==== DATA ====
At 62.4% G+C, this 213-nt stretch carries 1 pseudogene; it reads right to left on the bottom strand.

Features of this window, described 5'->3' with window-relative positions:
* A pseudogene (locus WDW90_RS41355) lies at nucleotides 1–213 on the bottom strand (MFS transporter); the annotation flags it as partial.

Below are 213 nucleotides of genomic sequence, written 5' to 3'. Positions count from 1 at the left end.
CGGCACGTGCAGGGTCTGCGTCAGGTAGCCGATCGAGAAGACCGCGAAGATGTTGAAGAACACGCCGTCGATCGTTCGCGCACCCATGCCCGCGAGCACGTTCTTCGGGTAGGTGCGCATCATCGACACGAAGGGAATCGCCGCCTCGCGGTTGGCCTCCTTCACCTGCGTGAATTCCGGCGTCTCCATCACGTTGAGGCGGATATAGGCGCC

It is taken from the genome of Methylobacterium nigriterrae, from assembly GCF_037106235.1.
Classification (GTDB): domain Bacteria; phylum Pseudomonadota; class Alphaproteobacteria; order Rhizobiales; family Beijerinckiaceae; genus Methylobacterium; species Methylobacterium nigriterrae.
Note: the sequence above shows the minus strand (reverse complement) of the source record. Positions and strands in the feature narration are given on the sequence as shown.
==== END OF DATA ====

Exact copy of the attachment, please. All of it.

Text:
At 62.4% G+C, this 213-nt stretch carries 1 pseudogene; it reads right to left on the bottom strand.

Features of this window, described 5'->3' with window-relative positions:
* A pseudogene (locus WDW90_RS41355) lies at nucleotides 1–213 on the bottom strand (MFS transporter); the annotation flags it as partial.

Below are 213 nucleotides of genomic sequence, written 5' to 3'. Positions count from 1 at the left end.
CGGCACGTGCAGGGTCTGCGTCAGGTAGCCGATCGAGAAGACCGCGAAGATGTTGAAGAACACGCCGTCGATCGTTCGCGCACCCATGCCCGCGAGCACGTTCTTCGGGTAGGTGCGCATCATCGACACGAAGGGAATCGCCGCCTCGCGGTTGGCCTCCTTCACCTGCGTGAATTCCGGCGTCTCCATCACGTTGAGGCGGATATAGGCGCC

It is taken from the genome of Methylobacterium nigriterrae, from assembly GCF_037106235.1.
Classification (GTDB): domain Bacteria; phylum Pseudomonadota; class Alphaproteobacteria; order Rhizobiales; family Beijerinckiaceae; genus Methylobacterium; species Methylobacterium nigriterrae.
Note: the sequence above shows the minus strand (reverse complement) of the source record. Positions and strands in the feature narration are given on the sequence as shown.